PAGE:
We’ve all seen trail-camera photos of spooked deer. I can’t say that the thought hasn’t crossed my mind that trail cameras sometimes disturb deer — especially mature bucks.
Every deer has its own personality. Some bucks I’ve caught on camera never once looked at the camera. Other bucks I’ve monitored never looked away from it. The best thing to do is to abide by as many of the rules as possible to conceal those cameras.
1. Use Small Ones
Bulky cameras no longer have a place in the world. Those days are over. There are too many good compact options on the market for anyone to choose to buy a big camera. Smaller cameras are less obtrusive. They aren’t as noticeable and obvious.
2. Run Quiet Models
It isn’t always the sight of a trail camera that alerts deer; it’s the sound. Concealing a camera’s presence isn’t always a visual thing. It can be an audible one, too.
3. Camo Them Up
Choose a camera with Realtree camo on it. Simple enough? Pair that with some natural vegetation intertwined around it, and deer aren’t as likely to pick out the unit.
4. Kill The Lights
Anyone who still uses white flash cameras needs to get with the program. The last flash camera I owned was stolen in 2012. Heck, the flash is probably what alerted the trespasser who heisted it. I vowed not to buy another. Use less obtrusive options like infrared or black flash cameras. Also, use the camera mode rather than the video mode. The sight of a prolonged glowing light—versus a flash of light—might be enough to intimidate deer.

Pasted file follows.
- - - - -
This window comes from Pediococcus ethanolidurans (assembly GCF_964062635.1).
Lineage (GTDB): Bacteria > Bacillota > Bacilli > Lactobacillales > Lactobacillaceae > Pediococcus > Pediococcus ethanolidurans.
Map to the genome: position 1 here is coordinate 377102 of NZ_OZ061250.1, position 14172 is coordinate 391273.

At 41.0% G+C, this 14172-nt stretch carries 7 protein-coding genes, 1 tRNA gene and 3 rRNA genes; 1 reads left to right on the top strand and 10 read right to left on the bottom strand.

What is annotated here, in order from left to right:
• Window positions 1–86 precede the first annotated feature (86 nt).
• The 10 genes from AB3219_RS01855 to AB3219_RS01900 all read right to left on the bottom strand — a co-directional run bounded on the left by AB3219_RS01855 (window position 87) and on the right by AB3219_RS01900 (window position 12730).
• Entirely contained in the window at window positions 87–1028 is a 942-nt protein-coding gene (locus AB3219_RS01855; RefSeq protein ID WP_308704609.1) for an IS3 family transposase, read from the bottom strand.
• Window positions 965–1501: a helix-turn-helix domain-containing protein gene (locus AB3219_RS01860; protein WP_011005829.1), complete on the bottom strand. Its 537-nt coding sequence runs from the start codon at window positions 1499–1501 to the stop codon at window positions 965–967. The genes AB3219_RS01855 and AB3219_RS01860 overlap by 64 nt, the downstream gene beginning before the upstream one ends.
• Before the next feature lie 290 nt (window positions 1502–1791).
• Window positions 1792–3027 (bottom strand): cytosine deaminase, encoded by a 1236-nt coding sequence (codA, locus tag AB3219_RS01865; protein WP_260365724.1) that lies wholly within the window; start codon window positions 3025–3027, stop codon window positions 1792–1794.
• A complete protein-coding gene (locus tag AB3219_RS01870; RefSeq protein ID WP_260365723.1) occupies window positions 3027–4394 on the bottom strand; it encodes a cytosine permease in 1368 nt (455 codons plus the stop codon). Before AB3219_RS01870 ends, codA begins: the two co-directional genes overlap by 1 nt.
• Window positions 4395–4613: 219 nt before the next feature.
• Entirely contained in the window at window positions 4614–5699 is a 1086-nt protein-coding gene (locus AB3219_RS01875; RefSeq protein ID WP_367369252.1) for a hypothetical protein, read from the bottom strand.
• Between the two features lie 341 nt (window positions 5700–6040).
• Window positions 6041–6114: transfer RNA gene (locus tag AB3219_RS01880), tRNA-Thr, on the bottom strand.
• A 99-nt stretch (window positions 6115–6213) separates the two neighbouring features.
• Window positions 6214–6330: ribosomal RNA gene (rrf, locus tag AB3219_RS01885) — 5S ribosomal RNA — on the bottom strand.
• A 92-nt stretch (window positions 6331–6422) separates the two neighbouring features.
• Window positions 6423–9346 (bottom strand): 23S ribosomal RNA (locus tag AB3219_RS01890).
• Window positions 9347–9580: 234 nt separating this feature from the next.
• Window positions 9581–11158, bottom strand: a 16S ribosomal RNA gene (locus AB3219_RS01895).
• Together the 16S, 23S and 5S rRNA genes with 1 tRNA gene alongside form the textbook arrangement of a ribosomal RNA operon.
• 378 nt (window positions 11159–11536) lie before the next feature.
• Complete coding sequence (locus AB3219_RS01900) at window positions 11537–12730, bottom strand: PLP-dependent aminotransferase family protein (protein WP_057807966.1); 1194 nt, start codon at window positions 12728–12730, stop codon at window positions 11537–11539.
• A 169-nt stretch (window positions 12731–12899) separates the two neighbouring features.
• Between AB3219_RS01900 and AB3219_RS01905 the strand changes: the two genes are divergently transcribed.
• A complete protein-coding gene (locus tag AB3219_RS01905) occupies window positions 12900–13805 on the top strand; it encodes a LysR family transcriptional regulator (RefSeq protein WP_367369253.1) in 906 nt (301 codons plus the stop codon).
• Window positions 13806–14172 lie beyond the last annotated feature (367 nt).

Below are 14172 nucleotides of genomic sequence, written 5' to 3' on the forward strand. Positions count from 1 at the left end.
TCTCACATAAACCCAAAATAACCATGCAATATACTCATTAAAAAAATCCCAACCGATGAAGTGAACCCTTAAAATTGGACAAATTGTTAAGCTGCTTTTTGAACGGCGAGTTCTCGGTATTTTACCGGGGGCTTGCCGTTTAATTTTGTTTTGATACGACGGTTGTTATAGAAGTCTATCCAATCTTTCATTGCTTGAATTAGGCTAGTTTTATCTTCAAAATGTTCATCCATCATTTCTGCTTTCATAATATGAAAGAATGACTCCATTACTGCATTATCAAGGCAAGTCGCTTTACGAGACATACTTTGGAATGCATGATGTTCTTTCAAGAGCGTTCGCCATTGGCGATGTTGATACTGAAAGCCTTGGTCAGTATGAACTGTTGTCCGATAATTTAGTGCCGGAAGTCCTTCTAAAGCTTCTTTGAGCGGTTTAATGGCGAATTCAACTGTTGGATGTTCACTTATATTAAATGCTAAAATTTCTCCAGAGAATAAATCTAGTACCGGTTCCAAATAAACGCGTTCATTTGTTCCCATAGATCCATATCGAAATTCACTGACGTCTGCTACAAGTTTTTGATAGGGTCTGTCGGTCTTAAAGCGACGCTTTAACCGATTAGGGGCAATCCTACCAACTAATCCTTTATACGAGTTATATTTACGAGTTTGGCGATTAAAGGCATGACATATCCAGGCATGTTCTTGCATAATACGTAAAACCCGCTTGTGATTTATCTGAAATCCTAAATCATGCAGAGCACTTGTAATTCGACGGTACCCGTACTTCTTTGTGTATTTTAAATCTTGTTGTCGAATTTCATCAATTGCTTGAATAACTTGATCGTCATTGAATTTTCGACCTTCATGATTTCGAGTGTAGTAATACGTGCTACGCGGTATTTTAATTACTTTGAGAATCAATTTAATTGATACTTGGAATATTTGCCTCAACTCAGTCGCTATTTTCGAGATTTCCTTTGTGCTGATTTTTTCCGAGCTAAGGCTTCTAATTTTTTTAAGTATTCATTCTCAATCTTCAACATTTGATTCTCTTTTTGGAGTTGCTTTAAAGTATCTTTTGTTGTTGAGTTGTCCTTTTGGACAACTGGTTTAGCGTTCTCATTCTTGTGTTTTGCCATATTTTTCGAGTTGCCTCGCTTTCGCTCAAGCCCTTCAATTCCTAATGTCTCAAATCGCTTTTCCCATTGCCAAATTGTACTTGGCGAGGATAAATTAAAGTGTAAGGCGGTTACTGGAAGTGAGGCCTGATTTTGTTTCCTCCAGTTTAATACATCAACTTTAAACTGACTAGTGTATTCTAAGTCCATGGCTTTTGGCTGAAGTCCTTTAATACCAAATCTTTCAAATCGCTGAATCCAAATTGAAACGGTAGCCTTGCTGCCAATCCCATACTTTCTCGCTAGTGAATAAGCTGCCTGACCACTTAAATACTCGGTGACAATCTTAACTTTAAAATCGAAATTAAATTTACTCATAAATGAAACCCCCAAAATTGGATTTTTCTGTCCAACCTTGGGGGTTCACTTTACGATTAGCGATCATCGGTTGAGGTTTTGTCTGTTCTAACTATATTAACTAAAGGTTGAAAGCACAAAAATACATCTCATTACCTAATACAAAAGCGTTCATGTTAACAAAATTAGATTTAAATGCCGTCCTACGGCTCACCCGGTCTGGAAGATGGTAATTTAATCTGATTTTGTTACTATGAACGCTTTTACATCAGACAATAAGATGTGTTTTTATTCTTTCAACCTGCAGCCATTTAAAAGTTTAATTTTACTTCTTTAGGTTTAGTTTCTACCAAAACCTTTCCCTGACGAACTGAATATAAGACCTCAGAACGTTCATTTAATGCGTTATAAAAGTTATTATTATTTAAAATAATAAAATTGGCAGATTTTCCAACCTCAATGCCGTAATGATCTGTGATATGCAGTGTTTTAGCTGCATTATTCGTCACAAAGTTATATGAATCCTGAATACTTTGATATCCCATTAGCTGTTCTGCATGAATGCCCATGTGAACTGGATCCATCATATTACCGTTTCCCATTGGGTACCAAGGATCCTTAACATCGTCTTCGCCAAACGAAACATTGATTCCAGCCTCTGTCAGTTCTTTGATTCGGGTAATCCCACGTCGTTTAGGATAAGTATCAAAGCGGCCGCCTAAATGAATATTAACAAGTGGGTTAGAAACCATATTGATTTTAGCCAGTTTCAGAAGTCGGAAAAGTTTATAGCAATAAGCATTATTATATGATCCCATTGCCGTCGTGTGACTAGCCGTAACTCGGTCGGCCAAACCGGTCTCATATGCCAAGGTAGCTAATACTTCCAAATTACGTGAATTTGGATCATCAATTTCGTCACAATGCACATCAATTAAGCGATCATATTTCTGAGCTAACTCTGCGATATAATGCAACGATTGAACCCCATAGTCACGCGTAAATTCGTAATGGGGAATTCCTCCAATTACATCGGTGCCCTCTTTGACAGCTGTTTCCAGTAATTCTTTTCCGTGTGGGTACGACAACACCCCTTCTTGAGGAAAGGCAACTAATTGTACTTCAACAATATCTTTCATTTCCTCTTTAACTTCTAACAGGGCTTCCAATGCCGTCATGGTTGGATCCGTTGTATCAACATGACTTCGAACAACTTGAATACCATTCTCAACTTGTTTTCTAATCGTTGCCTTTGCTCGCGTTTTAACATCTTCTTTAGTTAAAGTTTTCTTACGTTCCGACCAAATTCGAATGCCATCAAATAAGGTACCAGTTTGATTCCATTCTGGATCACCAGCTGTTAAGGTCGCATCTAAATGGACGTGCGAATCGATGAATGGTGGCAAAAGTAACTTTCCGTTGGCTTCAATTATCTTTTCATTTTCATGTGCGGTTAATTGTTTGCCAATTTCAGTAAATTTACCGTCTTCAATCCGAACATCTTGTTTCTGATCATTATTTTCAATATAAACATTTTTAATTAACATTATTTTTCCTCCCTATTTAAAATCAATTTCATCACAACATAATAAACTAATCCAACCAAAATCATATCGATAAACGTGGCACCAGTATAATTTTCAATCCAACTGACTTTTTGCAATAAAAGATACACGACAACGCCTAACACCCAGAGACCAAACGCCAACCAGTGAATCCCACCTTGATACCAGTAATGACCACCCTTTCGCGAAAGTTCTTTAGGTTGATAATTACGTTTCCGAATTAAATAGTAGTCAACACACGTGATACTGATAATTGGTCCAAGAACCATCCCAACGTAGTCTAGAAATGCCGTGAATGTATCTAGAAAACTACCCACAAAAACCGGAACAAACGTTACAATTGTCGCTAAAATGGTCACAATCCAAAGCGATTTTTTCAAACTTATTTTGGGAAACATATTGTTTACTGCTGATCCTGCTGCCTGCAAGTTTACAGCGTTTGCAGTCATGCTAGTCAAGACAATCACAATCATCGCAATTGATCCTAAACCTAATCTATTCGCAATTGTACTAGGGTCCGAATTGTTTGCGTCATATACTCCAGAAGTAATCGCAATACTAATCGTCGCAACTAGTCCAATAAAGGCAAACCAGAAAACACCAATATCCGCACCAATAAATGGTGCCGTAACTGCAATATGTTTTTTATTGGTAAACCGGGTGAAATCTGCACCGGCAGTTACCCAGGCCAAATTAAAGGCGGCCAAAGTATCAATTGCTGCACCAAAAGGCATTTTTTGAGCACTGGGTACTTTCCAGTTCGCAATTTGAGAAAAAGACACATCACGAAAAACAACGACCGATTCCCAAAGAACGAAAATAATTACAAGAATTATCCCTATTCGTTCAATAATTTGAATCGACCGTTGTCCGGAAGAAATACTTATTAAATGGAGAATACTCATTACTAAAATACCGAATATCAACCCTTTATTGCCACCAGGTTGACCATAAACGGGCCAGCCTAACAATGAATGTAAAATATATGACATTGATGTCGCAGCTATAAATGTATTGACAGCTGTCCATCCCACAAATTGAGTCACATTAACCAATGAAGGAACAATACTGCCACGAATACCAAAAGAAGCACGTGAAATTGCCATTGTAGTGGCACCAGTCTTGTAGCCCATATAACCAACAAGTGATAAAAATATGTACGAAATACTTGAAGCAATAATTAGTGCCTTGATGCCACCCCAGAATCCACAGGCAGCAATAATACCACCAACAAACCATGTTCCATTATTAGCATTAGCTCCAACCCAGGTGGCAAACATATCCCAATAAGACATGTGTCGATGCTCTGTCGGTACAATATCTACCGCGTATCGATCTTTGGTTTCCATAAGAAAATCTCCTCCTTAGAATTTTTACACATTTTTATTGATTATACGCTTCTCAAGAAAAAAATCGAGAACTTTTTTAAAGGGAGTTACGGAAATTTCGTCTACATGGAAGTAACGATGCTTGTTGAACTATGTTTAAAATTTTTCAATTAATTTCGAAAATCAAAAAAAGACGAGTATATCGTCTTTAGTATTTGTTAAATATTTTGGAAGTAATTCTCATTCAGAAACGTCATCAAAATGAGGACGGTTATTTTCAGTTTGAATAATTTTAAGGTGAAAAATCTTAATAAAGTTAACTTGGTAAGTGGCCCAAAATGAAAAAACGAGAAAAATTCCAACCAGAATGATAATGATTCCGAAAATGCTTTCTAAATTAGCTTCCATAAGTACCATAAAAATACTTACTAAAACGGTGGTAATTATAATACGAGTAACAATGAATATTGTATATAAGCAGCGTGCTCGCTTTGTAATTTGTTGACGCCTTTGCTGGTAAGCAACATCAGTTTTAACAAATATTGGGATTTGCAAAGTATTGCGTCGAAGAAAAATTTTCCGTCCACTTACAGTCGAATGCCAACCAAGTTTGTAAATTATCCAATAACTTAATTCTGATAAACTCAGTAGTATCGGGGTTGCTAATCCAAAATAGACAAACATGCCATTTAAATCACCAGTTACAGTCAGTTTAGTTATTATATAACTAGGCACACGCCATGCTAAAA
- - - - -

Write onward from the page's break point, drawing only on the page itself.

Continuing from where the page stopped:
5. Post Them Higher
Hang cameras higher up on the tree. Hanging a camera five to six feet high will keep it out of a whitetail’s line of sight. Tie cameras on a little higher, and angle them downward for better concealment.
6. Back Them Off
Don’t put cameras directly over a mineral site, bait pile, etc. And don’t hang them directly on trails (when possible), either. Set them 10 to 15 feet further away than you typically would. Deer will be much less likely to spot them. Grant it, every situation is different. But try to keep cameras at least 20 to 25 feet away from heavy traffic areas.
7. Wash Them Down
Spray your cameras down with a scent-eliminating product. Smell is the No. 1 defense. Don’t help a deer’s cause by stinking up your camera sites. And don’t just spray the camera, spray the tree trunk and ground around them, too.
Extra Tip: Leave Them Up
I seem to get more spooked-deer photos right after posting a camera than any other time. This led me to a thought: The best way to conceal cameras is to leave them up and let deer get used to them. Just note that you won’t ever be able to fully conceal them from whitetails. Deer aren’t dumb. They’ll eventually spot your cams. The best thing to do is to leave them up long enough that resident deer accept them as part of their natural environment. Do everything you can to get satisfying results.
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Whitetails make the hunting world go round. Josh Honeycutt, deer hunting editor and "Brow Tines and Backstrap" blogger, knows a fair bit about killing mature deer. He was raised up hunting the river bottoms of Kentucky. And he still hunts there—among other places—to this day.
Follow along as he shares his adventures, experiences and knowledge of the white-tailed deer.